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Companies should allow indigenous people to benefit from the commercial exploitation of their genetic resources, such as plants that can be used to produce new drugs or cosmetics, according to new international guidelines.

The guidelines were adopted by 166 countries last week at the United Nation's Convention on Biodiversity meeting in the Hague, the Netherlands.

They come in response to growing concern in many biodiversity-rich developing nations that foreign 'bio-prospectors' are reaping the commercial and scientific gains of their genetic resources without compensating local people.

"These new guidelines establish generally accepted norms that promise a fairer, more collaborative approach to access and benefit-sharing as regards genetic resources," says Klaus Toepfer, executive director of the United Nations Environment Programme.

The guidelines — which are not legally binding — advise governments on how to set fair and practical conditions for scientists or companies seeking genetic resources, and state that local communities must receive benefits such as profits, royalties, scientific collaboration or training.

"Contracts based on the guidelines will give biodiversity-rich countries additional incentives to conserve and sustainably use their resources," says Hamdallah Zedan, executive secretary of the Convention.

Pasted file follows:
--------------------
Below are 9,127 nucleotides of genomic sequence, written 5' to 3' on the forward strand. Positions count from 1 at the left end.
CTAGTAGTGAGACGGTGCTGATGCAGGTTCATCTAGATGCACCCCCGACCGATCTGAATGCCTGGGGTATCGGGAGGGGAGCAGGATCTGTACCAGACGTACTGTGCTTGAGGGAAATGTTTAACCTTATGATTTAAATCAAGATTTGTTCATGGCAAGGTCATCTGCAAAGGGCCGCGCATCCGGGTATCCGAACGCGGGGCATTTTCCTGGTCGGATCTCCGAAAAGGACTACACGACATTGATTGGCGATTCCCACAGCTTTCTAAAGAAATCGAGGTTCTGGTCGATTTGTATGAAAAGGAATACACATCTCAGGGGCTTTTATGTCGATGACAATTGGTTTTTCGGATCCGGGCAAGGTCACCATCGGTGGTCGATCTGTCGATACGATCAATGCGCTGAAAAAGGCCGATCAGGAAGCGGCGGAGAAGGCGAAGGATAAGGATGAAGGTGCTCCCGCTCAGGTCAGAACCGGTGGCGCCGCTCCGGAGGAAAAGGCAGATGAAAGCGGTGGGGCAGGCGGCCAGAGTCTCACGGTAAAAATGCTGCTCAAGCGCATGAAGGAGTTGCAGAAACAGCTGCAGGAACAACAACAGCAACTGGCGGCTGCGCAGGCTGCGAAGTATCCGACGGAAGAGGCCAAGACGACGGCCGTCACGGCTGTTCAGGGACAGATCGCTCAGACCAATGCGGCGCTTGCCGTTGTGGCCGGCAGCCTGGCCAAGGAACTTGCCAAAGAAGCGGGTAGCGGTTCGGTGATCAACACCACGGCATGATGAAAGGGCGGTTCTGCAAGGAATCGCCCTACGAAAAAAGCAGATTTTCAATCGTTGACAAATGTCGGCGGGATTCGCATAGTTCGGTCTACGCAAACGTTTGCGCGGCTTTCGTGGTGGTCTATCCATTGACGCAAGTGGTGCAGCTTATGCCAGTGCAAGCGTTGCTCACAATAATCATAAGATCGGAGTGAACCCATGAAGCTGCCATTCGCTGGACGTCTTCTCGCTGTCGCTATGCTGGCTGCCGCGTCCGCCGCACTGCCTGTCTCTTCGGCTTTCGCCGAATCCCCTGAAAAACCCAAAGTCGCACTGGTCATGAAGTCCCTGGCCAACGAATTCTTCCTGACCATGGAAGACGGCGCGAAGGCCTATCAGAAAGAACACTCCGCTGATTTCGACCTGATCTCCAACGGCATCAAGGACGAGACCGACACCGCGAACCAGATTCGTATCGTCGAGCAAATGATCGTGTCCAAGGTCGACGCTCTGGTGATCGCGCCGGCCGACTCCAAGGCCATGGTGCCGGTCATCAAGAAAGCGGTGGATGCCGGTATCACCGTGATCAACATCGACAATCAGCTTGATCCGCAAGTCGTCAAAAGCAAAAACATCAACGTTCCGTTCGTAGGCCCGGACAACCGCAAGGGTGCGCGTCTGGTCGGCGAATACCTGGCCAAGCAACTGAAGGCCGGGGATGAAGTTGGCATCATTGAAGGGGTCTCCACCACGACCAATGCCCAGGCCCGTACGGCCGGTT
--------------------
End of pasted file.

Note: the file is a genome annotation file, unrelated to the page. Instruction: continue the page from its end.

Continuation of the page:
"They will offer local and indigenous communities with traditional knowledge fair compensation. And they will ensure a good deal for seed companies, plant breeders, and industries seeking genetic resources,"

But the environmental pressure group Greenpeace thinks the guidelines do not go far enough, arguing in a statement that "any agreement to stop biopiracy will be insufficient if the resources to be shared are disappearing".
And others argue that the whole premise of the guidelines — that genetic resources can be patented by an individual or company — is flawed.

“The gene pool should not be allowed to be claimed as commercially negotiable genetic information or intellectual property by governments, commercial enterprises, other institutions or individuals,” says Jeremy Rifkin, president of the US-based Foundation on Economic Trends.

He adds: "It is a classic case of colonialism, but now in the form of biocolonialism”.

© SciDev.Net 2002

Photo credit: G. Keith Douce, The Universityof Georgia, Image 1673020. www.forestryimages.org. April 20 2002
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